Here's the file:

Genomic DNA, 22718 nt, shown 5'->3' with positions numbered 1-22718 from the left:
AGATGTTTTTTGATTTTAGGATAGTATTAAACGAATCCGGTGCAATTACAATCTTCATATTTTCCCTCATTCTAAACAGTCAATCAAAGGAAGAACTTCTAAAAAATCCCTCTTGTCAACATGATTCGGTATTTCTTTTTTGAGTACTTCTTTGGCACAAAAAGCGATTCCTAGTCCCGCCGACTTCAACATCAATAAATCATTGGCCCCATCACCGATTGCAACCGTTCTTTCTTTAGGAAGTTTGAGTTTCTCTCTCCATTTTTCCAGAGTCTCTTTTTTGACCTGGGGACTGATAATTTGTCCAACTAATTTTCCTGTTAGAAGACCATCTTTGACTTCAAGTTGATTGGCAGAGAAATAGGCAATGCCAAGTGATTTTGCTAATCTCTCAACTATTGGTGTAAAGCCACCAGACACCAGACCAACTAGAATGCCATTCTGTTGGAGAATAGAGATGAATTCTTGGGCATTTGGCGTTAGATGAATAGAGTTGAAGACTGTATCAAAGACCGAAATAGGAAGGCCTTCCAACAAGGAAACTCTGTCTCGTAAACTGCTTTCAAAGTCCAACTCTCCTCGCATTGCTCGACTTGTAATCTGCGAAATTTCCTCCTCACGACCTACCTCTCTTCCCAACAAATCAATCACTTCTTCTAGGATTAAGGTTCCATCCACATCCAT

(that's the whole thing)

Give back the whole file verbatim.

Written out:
Genomic DNA, 22718 nt, shown 5'->3' with positions numbered 1-22718 from the left:
AGATGTTTTTTGATTTTAGGATAGTATTAAACGAATCCGGTGCAATTACAATCTTCATATTTTCCCTCATTCTAAACAGTCAATCAAAGGAAGAACTTCTAAAAAATCCCTCTTGTCAACATGATTCGGTATTTCTTTTTTGAGTACTTCTTTGGCACAAAAAGCGATTCCTAGTCCCGCCGACTTCAACATCAATAAATCATTGGCCCCATCACCGATTGCAACCGTTCTTTCTTTAGGAAGTTTGAGTTTCTCTCTCCATTTTTCCAGAGTCTCTTTTTTGACCTGGGGACTGATAATTTGTCCAACTAATTTTCCTGTTAGAAGACCATCTTTGACTTCAAGTTGATTGGCAGAGAAATAGGCAATGCCAAGTGATTTTGCTAATCTCTCAACTATTGGTGTAAAGCCACCAGACACCAGACCAACTAGAATGCCATTCTGTTGGAGAATAGAGATGAATTCTTGGGCATTTGGCGTTAGATGAATAGAGTTGAAGACTGTATCAAAGACCGAAATAGGAAGGCCTTCCAACAAGGAAACTCTGTCTCGTAAACTGCTTTCAAAGTCCAACTCTCCTCGCATTGCTCGACTTGTAATCTGCGAAATTTCCTCCTCACGACCTACCTCTCTTCCCAACAAATCAATCACTTCTTCTAGGATTAAGGTTCCATCCACATCCAT